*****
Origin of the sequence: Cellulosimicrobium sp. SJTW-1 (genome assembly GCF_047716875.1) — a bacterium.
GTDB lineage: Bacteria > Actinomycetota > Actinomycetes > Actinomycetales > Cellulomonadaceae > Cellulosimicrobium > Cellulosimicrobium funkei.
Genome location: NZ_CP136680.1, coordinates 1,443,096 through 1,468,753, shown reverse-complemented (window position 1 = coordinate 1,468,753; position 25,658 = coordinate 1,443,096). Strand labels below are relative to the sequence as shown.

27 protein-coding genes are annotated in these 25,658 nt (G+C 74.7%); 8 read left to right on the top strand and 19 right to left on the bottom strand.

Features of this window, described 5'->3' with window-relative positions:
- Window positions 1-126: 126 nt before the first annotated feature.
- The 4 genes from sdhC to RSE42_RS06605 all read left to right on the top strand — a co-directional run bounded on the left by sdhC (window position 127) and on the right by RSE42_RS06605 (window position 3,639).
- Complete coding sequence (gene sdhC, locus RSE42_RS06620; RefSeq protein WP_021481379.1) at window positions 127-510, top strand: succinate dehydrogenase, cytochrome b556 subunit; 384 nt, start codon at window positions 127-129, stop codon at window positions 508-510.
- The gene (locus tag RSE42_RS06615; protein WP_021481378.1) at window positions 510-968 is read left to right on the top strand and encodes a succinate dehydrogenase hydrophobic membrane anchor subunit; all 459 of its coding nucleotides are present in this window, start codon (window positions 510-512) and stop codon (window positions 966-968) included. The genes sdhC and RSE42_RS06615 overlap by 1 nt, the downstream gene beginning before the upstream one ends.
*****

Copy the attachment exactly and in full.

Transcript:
Origin of the sequence: Cellulosimicrobium sp. SJTW-1 (genome assembly GCF_047716875.1) — a bacterium.
GTDB lineage: Bacteria > Actinomycetota > Actinomycetes > Actinomycetales > Cellulomonadaceae > Cellulosimicrobium > Cellulosimicrobium funkei.
Genome location: NZ_CP136680.1, coordinates 1,443,096 through 1,468,753, shown reverse-complemented (window position 1 = coordinate 1,468,753; position 25,658 = coordinate 1,443,096). Strand labels below are relative to the sequence as shown.

27 protein-coding genes are annotated in these 25,658 nt (G+C 74.7%); 8 read left to right on the top strand and 19 right to left on the bottom strand.

Features of this window, described 5'->3' with window-relative positions:
- Window positions 1-126: 126 nt before the first annotated feature.
- The 4 genes from sdhC to RSE42_RS06605 all read left to right on the top strand — a co-directional run bounded on the left by sdhC (window position 127) and on the right by RSE42_RS06605 (window position 3,639).
- Complete coding sequence (gene sdhC, locus RSE42_RS06620; RefSeq protein WP_021481379.1) at window positions 127-510, top strand: succinate dehydrogenase, cytochrome b556 subunit; 384 nt, start codon at window positions 127-129, stop codon at window positions 508-510.
- The gene (locus tag RSE42_RS06615; protein WP_021481378.1) at window positions 510-968 is read left to right on the top strand and encodes a succinate dehydrogenase hydrophobic membrane anchor subunit; all 459 of its coding nucleotides are present in this window, start codon (window positions 510-512) and stop codon (window positions 966-968) included. The genes sdhC and RSE42_RS06615 overlap by 1 nt, the downstream gene beginning before the upstream one ends.